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Woman walking away across a log in the forest © pexels.com

I was interning in a psychiatric hospital on an inpatient ward a couple of years ago. One of the things that I did a lot during this internship was walking with patients on the hospital grounds and gardens. I saw an immense shift in their emotional state when doing so and the team was happy that I, as an intern, had time for things like that when obviously they were quite busy with other duties. At the time, I probably couldn’t fully grasp how valuable a little walk in nature can be, especially for someone enclosed in an inpatient setting.

During COVID-19, we might all have felt isolated and maybe even imprisoned in our own homes at times. I have never been an inpatient in a hospital, but I have often contemplated what that must be like. Health care professionals, of course, just want the best for their patients, and they provide them with the best help and support that they can offer. Nevertheless, being an inpatient means spending days, weeks, or even months at a time in an environment that might seem unfamiliar, uncomfortable, impersonal, or even hostile. With extra restrictions in place that don’t allow patients to independently leave their ward or the hospital grounds – even if this is for their own safety and well-being – this can clearly create quite an intense situation.

I was wondering what we know about inpatients’ experiences of managing mental health and well-being during a stay in a psychiatric hospital. It turns out that especially young people name supportive relationships with staff as one of the most beneficial aspects of inpatient treatment (Freake et al., 2007; Biering, 2010; Moses, 2011).

Unfortunately, staff members don’t always have a lot of time for 1:1 interactions and rapport building. A literature review examining 13 studies with data collected over 35 years found that around 50% of staff time is spent interacting with patients. Psychiatric inpatients spend a large amount of time apart from staff and even away from other patients (Sharac et al., 2010).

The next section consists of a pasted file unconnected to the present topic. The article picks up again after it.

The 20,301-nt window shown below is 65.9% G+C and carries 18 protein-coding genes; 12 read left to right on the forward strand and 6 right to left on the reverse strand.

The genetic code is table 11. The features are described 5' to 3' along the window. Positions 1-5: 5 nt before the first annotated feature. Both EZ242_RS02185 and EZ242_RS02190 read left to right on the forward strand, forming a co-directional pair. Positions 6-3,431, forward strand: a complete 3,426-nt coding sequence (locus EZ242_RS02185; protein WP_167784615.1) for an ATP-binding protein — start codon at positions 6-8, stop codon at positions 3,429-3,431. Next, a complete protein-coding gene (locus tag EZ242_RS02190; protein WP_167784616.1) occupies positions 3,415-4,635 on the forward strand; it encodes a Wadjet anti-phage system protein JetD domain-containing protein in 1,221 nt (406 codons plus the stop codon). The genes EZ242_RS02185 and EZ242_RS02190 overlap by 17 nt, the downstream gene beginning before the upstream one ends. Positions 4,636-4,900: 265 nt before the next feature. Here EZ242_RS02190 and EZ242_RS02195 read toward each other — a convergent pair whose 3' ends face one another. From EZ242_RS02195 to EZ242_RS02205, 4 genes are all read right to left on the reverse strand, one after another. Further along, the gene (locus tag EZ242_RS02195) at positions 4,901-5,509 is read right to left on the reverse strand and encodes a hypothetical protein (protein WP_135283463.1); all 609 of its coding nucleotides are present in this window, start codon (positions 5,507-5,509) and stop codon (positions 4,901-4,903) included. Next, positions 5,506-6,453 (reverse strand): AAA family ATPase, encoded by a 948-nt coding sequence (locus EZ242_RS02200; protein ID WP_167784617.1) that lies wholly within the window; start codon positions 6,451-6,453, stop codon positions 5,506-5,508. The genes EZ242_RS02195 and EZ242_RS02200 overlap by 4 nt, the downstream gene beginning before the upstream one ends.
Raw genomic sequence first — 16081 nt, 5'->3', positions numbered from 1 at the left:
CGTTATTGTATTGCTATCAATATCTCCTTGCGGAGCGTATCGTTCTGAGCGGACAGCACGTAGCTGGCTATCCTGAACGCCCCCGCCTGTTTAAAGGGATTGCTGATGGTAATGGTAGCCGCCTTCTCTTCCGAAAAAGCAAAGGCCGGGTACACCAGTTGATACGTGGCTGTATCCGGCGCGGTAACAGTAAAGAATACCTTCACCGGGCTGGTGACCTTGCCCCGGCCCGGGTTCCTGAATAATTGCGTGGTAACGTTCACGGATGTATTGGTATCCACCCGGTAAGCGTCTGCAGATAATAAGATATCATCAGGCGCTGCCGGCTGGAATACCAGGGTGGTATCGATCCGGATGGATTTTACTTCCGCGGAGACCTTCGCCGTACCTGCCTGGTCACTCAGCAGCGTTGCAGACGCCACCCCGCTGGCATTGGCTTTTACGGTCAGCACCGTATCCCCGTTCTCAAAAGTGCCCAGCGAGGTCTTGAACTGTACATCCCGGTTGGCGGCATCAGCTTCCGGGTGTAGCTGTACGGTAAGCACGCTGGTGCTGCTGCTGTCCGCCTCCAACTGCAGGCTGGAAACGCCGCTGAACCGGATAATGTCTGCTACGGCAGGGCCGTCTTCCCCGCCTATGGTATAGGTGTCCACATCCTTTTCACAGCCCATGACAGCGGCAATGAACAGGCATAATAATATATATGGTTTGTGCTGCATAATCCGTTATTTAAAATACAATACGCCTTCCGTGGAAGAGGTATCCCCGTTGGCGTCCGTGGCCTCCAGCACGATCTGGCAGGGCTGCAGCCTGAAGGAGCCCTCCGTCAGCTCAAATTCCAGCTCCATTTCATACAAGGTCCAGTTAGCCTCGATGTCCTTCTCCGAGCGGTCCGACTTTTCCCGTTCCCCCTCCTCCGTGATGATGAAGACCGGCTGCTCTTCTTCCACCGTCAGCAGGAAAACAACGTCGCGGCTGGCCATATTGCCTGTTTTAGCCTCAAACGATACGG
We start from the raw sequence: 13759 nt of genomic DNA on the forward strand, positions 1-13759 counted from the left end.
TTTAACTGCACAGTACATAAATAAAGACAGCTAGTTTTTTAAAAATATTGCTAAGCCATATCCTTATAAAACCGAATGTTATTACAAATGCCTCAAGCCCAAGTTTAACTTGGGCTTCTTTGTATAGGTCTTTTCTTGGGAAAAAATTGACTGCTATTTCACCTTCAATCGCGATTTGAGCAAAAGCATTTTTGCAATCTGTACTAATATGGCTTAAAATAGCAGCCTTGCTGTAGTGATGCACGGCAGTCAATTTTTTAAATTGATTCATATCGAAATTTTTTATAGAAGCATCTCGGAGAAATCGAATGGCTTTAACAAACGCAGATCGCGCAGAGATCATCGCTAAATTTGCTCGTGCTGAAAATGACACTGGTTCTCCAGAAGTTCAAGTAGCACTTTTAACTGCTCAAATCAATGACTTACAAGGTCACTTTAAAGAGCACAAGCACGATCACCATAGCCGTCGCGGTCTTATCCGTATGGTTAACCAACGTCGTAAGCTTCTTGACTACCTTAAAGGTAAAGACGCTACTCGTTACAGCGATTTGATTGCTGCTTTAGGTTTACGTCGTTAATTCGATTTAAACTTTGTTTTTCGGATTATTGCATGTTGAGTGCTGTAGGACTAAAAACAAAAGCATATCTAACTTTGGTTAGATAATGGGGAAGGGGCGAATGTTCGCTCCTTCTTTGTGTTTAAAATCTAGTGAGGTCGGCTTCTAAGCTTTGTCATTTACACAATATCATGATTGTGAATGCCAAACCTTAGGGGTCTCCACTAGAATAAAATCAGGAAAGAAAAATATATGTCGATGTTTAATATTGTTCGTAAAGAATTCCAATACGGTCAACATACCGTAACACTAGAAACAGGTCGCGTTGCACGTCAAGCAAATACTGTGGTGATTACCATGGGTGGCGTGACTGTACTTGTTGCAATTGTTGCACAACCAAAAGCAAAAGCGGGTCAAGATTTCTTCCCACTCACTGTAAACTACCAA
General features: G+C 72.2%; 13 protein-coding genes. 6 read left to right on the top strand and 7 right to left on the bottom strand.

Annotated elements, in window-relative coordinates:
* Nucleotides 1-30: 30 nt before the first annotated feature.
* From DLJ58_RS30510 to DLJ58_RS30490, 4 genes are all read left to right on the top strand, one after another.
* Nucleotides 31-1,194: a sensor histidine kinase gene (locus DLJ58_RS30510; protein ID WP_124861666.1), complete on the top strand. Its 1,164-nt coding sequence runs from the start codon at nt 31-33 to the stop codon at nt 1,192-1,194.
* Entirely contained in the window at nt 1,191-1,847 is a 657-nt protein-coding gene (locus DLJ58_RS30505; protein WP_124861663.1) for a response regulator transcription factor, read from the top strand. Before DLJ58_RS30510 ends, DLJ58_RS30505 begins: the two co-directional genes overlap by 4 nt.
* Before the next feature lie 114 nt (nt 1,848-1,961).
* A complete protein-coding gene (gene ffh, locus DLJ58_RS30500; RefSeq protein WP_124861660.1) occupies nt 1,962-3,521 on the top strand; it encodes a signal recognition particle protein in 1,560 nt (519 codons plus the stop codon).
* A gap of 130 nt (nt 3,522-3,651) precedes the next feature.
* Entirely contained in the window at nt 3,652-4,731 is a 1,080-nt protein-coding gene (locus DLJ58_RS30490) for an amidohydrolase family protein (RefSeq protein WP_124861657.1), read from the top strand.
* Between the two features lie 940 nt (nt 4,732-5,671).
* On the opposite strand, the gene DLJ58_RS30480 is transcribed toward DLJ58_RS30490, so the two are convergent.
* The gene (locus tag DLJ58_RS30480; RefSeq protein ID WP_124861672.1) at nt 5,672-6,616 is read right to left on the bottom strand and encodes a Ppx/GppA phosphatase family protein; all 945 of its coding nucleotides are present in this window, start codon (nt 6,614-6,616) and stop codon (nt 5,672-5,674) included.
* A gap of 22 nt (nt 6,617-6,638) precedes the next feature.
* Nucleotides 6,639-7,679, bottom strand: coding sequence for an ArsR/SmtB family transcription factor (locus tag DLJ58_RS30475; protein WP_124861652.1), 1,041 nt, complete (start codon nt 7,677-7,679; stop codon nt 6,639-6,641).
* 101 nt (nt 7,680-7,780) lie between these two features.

At the same time, we know that there is enormous potential for very simple social and physical activity to have a benevolent effect on patients’ well-being. In 2018, a scoping review discussed the benefits of walking for mental health (Kelly et al., 2018). The evidence was clearest for symptoms of depression, but evidence was also found regarding the beneficial effects of walking for anxiety, psychological stress, psychological well-being, social isolation and loneliness.

Brown horse looking over a fence

I could see this first-hand when walking with patients out in nature. The symptoms that they experienced before our walk were often shaped by boredom, loneliness or a lack of meaning and purpose in their day. My internship took place during the spring and summer time and the place where I worked was full of flower beds coming to life, twittering birds and colourful butterflies. There was even a horse paddock close to the hospital grounds so we were able to pause for a minute, look at the horses enjoying the sun and interacting with them when they came over to the fence.

The conversations that evolved from these walks might have seemed like small-talk on the surface but they were actually somewhat profound. I heard about patients’ childhood spent in nature, about what animals they like and what pets they had when they were younger. When their mood started to lift, I sometimes heard about their future dreams too, often closely connected to what they were experiencing in the here and now:

 

When I’m better, I want to spend more time in nature.


I might like having a dog again in the future and going on long walks with him every day.

This was such a small contribution that I could provide in the grand scheme of things but it surely didn’t just make the patients’ day more meaningful. These walks made my day as well. They showed me that even though I wasn’t a trained clinical psychologist yet, I could offer something. And they showed me the enormous potential of using nature as a means to calm ourselves.

 

Resources

If you’d like to find out more about the benefits of walking, in this video, Associate Professor Jen Wild discusses why walking might help us with our mental health: https://www.youtube.com/watch?v=4b__f0c8rSM.

 

References

Biering, P. (2010). Child and adolescent experience of and satisfaction with psychiatric care: a critical review of the research literature. Journal of psychiatric and mental health nursing17(1), 65-72.

Freake, H., Barley, V., & Kent, G. (2007). Adolescents’ views of helping professionals: A review of the literature. Journal of adolescence30(4), 639-653. 

Kelly, P., Williamson, C., Niven, A. G., Hunter, R., Mutrie, N., & Richards, J. (2018). Walking on sunshine: scoping review of the evidence for walking and mental health. British Journal of Sports Medicine52(12), 800-806.

Moses, T. (2011). Adolescents’ perspectives about brief psychiatric hospitalization: What is helpful and what is not?. Psychiatric Quarterly82(2), 121-137.

Sharac, J., McCrone, P., Sabes-Figuera, R., Csipke, E., Wood, A., & Wykes, T. (2010). Nurse and patient activities and interaction on psychiatric inpatients wards: a literature review. International journal of nursing studies47(7), 909-917.

 

Pictures from the open source platform pexels.com.